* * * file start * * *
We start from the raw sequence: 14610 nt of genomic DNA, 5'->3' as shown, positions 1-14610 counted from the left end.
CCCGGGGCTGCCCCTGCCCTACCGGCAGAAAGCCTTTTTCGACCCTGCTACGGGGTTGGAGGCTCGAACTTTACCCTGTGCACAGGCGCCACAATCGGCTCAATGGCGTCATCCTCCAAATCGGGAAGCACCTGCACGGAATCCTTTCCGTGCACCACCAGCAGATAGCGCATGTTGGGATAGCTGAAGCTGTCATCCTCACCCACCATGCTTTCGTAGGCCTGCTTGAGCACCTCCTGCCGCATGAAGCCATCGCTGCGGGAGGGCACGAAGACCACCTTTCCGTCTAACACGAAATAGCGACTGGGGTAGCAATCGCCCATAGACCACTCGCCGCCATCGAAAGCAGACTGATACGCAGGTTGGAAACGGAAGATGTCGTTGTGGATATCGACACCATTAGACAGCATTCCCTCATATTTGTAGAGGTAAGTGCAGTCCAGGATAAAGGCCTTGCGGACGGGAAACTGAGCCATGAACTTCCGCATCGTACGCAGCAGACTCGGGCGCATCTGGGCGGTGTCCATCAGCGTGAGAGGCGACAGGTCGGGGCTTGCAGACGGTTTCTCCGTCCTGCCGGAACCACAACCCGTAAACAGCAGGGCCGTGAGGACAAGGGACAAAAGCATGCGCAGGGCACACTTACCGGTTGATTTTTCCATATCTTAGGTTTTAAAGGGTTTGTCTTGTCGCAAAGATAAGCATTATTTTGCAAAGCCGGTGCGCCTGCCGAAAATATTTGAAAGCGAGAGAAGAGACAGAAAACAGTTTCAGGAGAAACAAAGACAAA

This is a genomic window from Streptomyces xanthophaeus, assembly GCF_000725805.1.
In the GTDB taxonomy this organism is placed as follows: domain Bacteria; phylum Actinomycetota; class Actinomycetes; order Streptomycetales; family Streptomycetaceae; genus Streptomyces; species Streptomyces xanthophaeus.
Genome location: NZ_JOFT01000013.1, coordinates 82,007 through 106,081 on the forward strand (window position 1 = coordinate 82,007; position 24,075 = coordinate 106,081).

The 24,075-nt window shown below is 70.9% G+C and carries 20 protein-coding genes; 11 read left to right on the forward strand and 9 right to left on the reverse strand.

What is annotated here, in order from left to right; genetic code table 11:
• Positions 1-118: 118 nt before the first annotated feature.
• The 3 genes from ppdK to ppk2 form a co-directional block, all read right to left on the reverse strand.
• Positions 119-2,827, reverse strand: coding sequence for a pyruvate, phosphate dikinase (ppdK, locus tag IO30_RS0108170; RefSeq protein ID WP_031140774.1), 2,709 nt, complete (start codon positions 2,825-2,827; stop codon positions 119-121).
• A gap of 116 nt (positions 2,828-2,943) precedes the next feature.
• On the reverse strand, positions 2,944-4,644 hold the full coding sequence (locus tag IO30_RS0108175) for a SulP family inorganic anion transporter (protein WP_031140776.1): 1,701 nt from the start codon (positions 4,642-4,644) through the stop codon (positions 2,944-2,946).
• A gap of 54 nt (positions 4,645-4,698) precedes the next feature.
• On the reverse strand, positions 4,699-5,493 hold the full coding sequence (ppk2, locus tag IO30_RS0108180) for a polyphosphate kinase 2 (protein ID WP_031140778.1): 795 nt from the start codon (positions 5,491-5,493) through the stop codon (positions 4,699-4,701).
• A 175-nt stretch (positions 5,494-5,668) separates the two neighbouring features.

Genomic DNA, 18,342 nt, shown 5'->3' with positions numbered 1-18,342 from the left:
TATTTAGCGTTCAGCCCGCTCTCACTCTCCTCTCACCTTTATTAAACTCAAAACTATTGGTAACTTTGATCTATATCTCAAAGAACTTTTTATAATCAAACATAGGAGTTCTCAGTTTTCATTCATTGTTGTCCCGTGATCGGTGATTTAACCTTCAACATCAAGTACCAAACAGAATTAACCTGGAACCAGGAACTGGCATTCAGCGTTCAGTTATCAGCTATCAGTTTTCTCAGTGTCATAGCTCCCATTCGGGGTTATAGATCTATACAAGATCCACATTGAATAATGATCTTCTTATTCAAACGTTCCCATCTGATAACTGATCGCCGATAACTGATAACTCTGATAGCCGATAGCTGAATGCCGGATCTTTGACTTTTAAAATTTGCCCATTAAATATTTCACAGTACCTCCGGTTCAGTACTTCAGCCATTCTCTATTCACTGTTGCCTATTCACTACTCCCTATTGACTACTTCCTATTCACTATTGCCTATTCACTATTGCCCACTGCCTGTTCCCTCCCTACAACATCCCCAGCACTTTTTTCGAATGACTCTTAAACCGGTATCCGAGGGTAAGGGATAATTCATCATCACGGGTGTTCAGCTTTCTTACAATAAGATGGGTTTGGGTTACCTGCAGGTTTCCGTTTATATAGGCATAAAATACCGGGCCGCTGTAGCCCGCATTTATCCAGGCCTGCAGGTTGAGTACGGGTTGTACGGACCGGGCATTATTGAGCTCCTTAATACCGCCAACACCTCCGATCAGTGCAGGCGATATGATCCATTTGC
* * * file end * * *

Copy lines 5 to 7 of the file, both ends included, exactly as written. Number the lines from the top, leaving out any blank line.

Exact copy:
Genome location: NZ_JOFT01000013.1, coordinates 82,007 through 106,081 on the forward strand (window position 1 = coordinate 82,007; position 24,075 = coordinate 106,081).

The 24,075-nt window shown below is 70.9% G+C and carries 20 protein-coding genes; 11 read left to right on the forward strand and 9 right to left on the reverse strand.

What is annotated here, in order from left to right; genetic code table 11: